Using previous studies (Gamos, 2003; Nsengiyuma & Stork, 2005; Harwit, 2004 as cited in James), James asserts that in developing countries, "internet use has taken place overwhelmingly among the upper-income, educated, and urban segments" largely due to the high literacy rates of this sector of the population.:58 As such, James suggests that part of the solution requires that developing countries first build up the literacy/language skills, computer literacy, and technical competence that low-income and rural populations need in order to make use of ICT.
It has also been suggested that there is a correlation between democrat regimes and the growth of the Internet. One hypothesis by Gullen is, "The more democratic the polity, the greater the Internet use...Government can try to control the Internet by monopolizing control" and Norris et al. also contends, "If there is less government control of it, the Internet flourishes, and it is associated with greater democracy and civil liberties.
From an economic perspective, Pick and Azari state that "in developing nations…foreign direct investment (FDI), primary education, educational investment, access to education, and government prioritization of ICT as all important".:112 Specific solutions proposed by the study include: "invest in stimulating, attracting, and growing creative technical and scientific workforce; increase the access to education and digital literacy; reduce the gender divide and empower women to participate in the ICT workforce; emphasize investing in intensive Research and Development for selected metropolitan areas and regions within nations".:111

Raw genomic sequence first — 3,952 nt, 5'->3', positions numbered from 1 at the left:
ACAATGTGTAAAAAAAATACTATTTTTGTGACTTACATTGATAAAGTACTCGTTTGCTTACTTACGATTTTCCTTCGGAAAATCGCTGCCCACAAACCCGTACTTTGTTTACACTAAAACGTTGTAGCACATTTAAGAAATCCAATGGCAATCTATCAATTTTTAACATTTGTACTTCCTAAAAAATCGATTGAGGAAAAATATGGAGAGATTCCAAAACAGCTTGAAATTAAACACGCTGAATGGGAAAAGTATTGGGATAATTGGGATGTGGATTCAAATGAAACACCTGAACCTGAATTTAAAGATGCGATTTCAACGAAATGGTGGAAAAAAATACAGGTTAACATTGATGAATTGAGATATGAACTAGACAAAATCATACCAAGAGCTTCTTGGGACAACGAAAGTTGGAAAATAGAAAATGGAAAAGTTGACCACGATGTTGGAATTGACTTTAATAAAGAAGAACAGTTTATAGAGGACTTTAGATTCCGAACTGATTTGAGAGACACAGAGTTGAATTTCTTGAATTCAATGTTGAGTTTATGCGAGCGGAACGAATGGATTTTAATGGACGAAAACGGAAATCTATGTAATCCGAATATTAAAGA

There are projects worldwide that have implemented, to various degrees, the solutions outlined above. Many such projects have taken the form of Information Communications Technology Centers (ICT centers). Rahnman explains that "the main role of ICT intermediaries is defined as an organization providing effective support to local communities in the use and adaptation of technology. Most commonly an ICT intermediary will be a specialized organization from outside the community, such as a non-governmental organization, local government, or international donor. On the other hand, a social intermediary is defined as a local institution from within the community, such as a community-based organization.:128